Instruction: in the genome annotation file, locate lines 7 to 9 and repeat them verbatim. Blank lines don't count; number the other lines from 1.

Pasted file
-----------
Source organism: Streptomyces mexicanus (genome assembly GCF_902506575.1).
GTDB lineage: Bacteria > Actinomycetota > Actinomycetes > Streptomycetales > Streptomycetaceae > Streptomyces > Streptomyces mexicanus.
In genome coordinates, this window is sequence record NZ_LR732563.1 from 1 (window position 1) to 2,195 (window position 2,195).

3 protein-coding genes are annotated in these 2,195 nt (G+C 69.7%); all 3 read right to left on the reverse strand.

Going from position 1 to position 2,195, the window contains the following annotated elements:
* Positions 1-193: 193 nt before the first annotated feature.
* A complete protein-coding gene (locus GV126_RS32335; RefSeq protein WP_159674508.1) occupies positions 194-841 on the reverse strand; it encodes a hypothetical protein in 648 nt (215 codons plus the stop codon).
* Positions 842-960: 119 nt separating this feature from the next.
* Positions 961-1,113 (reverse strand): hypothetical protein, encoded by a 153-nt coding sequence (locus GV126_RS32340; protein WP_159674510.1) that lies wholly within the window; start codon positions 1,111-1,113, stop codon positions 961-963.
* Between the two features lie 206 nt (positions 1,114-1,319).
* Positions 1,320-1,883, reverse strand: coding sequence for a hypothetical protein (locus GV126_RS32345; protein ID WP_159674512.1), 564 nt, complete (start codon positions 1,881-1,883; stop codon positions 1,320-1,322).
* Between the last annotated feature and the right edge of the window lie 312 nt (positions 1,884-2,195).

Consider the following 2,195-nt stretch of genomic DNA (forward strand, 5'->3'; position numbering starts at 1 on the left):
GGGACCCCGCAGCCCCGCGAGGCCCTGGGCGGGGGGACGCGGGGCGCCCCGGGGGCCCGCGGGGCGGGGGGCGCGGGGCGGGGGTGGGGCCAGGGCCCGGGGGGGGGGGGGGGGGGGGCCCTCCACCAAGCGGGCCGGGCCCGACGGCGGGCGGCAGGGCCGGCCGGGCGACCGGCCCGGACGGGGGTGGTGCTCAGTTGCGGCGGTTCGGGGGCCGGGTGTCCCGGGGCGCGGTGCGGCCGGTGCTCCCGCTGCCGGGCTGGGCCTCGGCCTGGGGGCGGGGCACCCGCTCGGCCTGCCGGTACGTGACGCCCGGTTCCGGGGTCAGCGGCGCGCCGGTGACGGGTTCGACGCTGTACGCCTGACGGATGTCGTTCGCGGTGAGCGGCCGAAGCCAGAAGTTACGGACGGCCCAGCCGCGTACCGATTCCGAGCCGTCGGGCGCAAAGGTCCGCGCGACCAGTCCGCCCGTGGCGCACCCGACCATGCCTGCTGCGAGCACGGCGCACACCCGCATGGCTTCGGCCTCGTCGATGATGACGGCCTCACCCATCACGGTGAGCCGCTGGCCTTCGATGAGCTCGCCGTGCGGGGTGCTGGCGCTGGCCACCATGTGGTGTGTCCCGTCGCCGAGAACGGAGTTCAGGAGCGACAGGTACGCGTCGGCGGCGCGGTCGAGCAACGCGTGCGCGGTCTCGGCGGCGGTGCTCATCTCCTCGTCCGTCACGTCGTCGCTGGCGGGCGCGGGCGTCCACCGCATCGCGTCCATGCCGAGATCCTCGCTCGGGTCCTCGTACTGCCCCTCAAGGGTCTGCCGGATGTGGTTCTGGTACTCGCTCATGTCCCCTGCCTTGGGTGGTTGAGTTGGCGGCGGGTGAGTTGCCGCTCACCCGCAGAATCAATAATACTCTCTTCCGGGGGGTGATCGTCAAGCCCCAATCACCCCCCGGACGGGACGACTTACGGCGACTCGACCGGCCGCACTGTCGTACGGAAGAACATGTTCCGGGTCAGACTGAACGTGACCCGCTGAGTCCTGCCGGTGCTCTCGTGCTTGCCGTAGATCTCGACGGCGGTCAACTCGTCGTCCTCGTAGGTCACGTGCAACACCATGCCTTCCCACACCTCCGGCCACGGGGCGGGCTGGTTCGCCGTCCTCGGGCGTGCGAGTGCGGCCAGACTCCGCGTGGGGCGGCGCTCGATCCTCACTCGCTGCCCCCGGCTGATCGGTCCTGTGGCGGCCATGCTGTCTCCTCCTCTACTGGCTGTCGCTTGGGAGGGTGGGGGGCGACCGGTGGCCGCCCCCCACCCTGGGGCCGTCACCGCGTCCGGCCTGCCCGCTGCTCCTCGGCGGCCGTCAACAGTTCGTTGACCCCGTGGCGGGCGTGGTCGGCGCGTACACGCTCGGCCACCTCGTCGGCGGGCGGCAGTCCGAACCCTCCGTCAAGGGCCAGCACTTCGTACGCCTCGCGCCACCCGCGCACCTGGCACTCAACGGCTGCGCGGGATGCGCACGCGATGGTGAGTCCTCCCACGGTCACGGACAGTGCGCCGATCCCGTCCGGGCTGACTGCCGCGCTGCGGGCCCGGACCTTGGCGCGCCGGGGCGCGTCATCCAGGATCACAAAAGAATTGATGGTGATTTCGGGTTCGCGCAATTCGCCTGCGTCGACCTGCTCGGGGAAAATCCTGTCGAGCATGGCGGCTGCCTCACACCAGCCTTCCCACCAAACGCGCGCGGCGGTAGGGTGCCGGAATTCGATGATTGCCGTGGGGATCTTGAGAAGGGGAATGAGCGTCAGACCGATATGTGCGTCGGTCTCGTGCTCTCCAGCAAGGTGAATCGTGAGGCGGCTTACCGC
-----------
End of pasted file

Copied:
* A complete protein-coding gene (locus GV126_RS32335; RefSeq protein WP_159674508.1) occupies positions 194-841 on the reverse strand; it encodes a hypothetical protein in 648 nt (215 codons plus the stop codon).
* Positions 842-960: 119 nt separating this feature from the next.
* Positions 961-1,113 (reverse strand): hypothetical protein, encoded by a 153-nt coding sequence (locus GV126_RS32340; protein WP_159674510.1) that lies wholly within the window; start codon positions 1,111-1,113, stop codon positions 961-963.